This paper seeks to focus on examining unit trust performance in Malaysia over the period 1991‐2001.
The broad based study covers full economic cycles using 7 different performance measures: raw return, market adjusted return, Jensen's alpha, adjusted Jensen's alpha, Sharpe Index, adjusted Sharpe Index, and Treynor Index.
The results show that on average the performance of Malaysian unit trust falls below market portfolio and risk free returns. However, the variance of unit trust monthly returns is less than the market. Performance by type of funds indicates that bond funds show relatively superior performance, over and above the market and equity unit trusts. This is due to the high interest rate kept during the crisis period. Findings also suggest that there is no persistency in performance as there is no significant inter‐temporal correlation between past and current performance.
The issue of inferior performance needs further investigations to adjust for great importance placed on maintaining consistent dividend distribution. In addition, ill‐managed funds must be separately analysed to see if limited budget, less qualified managers, use of limited information and less sophisticated software could explain the poor performance.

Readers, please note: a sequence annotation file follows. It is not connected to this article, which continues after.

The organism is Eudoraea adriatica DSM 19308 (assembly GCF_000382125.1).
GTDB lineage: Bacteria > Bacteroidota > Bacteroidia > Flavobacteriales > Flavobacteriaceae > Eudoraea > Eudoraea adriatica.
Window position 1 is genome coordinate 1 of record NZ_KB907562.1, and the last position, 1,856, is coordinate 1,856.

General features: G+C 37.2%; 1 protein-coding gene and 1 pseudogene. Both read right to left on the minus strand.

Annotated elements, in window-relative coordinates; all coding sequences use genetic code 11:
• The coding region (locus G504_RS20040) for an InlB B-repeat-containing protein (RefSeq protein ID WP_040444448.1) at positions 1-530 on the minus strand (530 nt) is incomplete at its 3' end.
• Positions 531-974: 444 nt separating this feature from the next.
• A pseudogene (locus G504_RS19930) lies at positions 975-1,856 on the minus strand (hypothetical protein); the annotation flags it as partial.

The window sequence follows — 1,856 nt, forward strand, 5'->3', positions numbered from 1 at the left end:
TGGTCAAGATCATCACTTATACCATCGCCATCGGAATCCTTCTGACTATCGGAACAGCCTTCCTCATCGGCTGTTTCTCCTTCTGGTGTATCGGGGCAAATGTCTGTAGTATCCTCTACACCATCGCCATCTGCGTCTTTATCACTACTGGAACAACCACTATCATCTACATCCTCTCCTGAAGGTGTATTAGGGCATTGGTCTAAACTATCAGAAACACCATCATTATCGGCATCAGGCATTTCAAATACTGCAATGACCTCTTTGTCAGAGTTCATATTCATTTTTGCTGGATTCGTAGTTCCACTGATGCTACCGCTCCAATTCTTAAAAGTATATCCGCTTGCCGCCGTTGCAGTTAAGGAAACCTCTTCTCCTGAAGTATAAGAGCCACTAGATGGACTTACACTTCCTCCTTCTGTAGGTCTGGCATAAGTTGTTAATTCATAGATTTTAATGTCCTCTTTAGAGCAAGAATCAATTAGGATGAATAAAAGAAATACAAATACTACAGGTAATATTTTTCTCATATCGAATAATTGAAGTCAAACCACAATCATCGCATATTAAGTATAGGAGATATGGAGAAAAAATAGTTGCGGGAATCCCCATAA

A very useful source of information for potential investors and portfolio management companies looking for opportunities to invest.
The paper contributes to the present body of knowledge by offering broad based performance evidence from an emerging market with strong government back up for unit trusts investment.
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